“With jobs scarce, age becomes an issue,” a 2009 Wall Street Journal headline declared.
You’re likely familiar with ageism or age discrimination — the Age Discrimination Act (ADEA) of 1967 made it illegal to discriminate against job candidates and employees over the age of 40. That protects them from companies making decisions such as hiring, promotions, layoffs, firing, job responsibilities and other aspects of employment based on or taking into account their age. But what about reverse ageism?
"Companies don't like [layoffs by seniority], but [they're] also the easiest to defend," Gerald Hathaway, co-chairman of Littler Mendelson, said in the Wall Street Journal article. "If you have a bona fide seniority system it's a defense for any type of discrimination.”
He was explaining why layoffs tended to occur more among a young demographic (Millennials) during the recession — because unlike employees over 40, they weren’t and still aren’t a protected group.
Targeting younger employees for layoffs because they can’t, in essence, “fight back” is an extreme example of reverse ageism, but there are also plenty of more subtle instances of this concept in everyday practice. Perceiving an employee's abilities and qualifications based on her appearing young is another example. Assuming that this person is incapable of performing the tasks associated with her job — again, solely based on her again — takes it a step further.
Because ageism is illegal and reverse ageism, targeted younger employees, is not, these younger workers often do face difficulties at work, sometimes because employers fear lawsuits from older employees who might claim age discrimination if they are fired or laid off. Moreover, older employees often have greater financial obligations, such as providing for their children, that younger employees don’t face, so employers sometimes reason that “it wouldn’t matter as much” for members of the latter group to lose their jobs.
In the 2004 decision General Dynamics Land Systems, Inc. v. Cline, the Supreme Court held that the ADEA only protected workers over the age of 40 and did not apply to younger employees who claimed they had been discriminated against because of their relatively younger age.
If you’re facing reverse ageism in the workplace, you’re often cognizant of it. Here are some signs it might be occurring.
1. During rounds of layoffs, it’s primarily the younger employees who lose their jobs, even if they’re competent — in some cases more so than their older counterparts.
2. Younger employees are frequently the target of seemingly innocuous or “playful” insults — “youngun,” “youngster,” “kiddo,” “were you even alive during such-and-such time?” and so on.
3. Older employees tend to have the floor in meetings, while younger employees are talked over or ignored.
4. Promotions and salaries have more to do with seniority than ability.
5. Younger employees, even those who consistently perform well, are not trusted with important responsibilities.
6. The company tends to favor older candidates during the hiring process.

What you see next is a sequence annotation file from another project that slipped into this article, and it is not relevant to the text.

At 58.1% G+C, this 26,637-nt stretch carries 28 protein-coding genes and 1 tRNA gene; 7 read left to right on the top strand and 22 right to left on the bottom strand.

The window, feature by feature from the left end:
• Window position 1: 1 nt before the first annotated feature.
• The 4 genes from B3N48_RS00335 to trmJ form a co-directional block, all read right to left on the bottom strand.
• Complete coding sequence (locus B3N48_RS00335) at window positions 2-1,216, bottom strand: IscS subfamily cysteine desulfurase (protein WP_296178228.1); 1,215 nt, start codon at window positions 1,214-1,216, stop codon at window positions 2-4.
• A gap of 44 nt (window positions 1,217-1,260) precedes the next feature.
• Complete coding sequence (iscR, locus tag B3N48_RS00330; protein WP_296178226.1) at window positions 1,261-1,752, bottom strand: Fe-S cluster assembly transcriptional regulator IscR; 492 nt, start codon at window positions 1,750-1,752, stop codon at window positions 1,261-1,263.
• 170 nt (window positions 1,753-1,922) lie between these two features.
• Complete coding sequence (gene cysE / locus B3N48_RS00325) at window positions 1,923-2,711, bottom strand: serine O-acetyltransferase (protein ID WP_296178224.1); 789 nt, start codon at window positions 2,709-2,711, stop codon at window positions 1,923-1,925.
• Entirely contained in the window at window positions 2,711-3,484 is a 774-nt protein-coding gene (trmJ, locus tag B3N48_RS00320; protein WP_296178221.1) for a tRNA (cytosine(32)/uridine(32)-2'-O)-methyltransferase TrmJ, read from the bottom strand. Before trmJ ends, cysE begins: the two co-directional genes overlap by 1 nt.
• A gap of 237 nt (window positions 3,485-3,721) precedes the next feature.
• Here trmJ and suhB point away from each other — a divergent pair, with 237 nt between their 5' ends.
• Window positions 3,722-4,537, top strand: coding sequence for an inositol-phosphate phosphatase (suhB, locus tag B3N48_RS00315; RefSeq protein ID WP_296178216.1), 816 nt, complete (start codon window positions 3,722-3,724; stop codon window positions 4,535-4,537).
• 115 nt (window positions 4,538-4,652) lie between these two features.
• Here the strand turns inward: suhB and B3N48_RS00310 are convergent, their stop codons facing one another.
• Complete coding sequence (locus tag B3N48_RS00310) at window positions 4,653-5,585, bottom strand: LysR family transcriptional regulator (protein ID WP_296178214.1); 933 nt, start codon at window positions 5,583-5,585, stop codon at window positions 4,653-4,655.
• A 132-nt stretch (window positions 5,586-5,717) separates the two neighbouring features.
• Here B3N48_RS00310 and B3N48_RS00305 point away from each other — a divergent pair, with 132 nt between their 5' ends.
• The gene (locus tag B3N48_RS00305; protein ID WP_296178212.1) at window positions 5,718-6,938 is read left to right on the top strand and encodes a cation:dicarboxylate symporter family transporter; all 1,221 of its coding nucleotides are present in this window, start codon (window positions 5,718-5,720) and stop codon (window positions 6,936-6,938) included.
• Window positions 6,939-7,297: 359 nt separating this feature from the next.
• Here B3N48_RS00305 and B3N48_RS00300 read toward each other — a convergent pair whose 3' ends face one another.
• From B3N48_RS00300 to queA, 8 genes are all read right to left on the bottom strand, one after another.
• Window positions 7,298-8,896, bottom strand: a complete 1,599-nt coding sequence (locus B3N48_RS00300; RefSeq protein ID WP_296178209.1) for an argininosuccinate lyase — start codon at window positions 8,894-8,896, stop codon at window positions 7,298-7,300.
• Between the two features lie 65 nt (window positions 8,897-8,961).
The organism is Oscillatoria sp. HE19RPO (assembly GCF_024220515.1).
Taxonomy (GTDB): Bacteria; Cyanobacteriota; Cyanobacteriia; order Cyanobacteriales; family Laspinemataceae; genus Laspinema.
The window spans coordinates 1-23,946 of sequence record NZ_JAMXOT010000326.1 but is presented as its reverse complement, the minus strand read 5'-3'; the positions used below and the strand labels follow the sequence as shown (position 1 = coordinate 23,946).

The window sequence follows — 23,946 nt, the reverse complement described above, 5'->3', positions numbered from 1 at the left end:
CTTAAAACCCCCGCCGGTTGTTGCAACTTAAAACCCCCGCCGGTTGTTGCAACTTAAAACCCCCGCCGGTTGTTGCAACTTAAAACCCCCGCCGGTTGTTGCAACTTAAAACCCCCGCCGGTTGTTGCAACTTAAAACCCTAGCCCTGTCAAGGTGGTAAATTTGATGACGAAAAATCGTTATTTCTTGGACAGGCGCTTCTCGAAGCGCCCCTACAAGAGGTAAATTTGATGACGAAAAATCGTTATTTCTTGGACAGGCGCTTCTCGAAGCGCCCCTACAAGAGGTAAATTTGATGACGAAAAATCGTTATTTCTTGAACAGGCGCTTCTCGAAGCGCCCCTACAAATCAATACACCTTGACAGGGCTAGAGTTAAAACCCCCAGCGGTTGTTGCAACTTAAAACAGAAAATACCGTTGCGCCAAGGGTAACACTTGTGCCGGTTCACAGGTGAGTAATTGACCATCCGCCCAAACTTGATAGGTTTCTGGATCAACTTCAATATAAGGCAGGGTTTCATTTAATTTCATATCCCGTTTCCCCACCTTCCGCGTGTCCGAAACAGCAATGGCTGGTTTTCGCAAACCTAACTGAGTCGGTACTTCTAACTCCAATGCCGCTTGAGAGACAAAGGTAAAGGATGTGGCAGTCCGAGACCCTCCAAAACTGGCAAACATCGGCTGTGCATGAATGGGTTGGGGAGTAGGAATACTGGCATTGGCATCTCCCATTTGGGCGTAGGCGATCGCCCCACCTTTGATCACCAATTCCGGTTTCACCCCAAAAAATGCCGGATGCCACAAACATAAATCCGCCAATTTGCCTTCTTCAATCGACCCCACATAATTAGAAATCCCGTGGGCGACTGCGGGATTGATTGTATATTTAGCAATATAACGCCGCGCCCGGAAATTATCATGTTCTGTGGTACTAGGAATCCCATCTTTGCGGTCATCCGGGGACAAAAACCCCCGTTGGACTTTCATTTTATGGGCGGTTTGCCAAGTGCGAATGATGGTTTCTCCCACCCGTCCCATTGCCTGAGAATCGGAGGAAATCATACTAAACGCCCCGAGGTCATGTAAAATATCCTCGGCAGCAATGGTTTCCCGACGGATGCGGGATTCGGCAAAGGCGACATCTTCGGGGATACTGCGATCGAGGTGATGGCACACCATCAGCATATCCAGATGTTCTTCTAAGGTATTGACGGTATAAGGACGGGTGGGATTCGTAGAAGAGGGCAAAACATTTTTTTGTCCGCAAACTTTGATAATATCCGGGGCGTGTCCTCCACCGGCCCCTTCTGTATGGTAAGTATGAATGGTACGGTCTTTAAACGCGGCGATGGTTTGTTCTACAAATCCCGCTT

7. Starting salaries and benefits are more favorable for older employees, even if they don’t have industry or relevant experience, than younger ones.
It can feel like an uphill battle if you’re dealing with reverse ageism at work. How can you make yourself invaluable to the company and your team when nobody seems to be taking you seriously? Still, there are both small and large steps you can take to tackle the problem head-on.
You want to be as knowledgeable as possible when it comes to the business and industry. That way, you can be more helpful to your own team — you’ll understand how the pieces fit together and why your role matters (or should matter). Moreover, you may find a better niche in another department, which can help you further your career. If layoffs do occur, having knowledge of other positions can help you stay, if you’re willing to take on different responsibilities.
Even if the company’s dress code is on the more lenient side, it’s important to look professional — perhaps even more so than your older colleagues. Wearing jeans and a tee-shirt will feed into their stereotypes about kids today. Instead, opt for something on the more business-casual end — taking into account the company dress code, of course.
Or at least an older ally at work. This person can be a sounding board, help you navigate the organization and structures within it and show other colleagues that you’re a serious member of the team.
Part of being seen as indispensable involves making yourself indispensable. Taking a course or gaining a certification will make you better equipped to do your current job, as well as help you climb your way up the ladder. An employee with a diverse skill set is more valuable to the company and less likely to face a layoff.
There are some things nobody likes doing, but if you volunteer to take them on, even if you don’t have to, you’ll be seen as a team player.
Don’t feed into negative stereotypes about your generation. Show that you’re your own person regardless of when you were born and that you can and will take on challenging and even grunt work.
It’s particularly helpful to have a skill that others in the workplace don’t so you become the go-to for that particular responsibility. For example, you might know how to solve a particular tech problem.
Above all else, give your job your absolute all. Don’t be the last one to arrive or the first one to leave — this will confirm older employees' and managers’ perceptions of your generation. Do your job and do it well.
Don’t let others’ ideas about your age or generation get in the way of your goals. Instead, prove them wrong by continuing to boost yourself and work toward achieving them. Who knows? When they see how hard you’re working and how much you want to succeed, they may come around.
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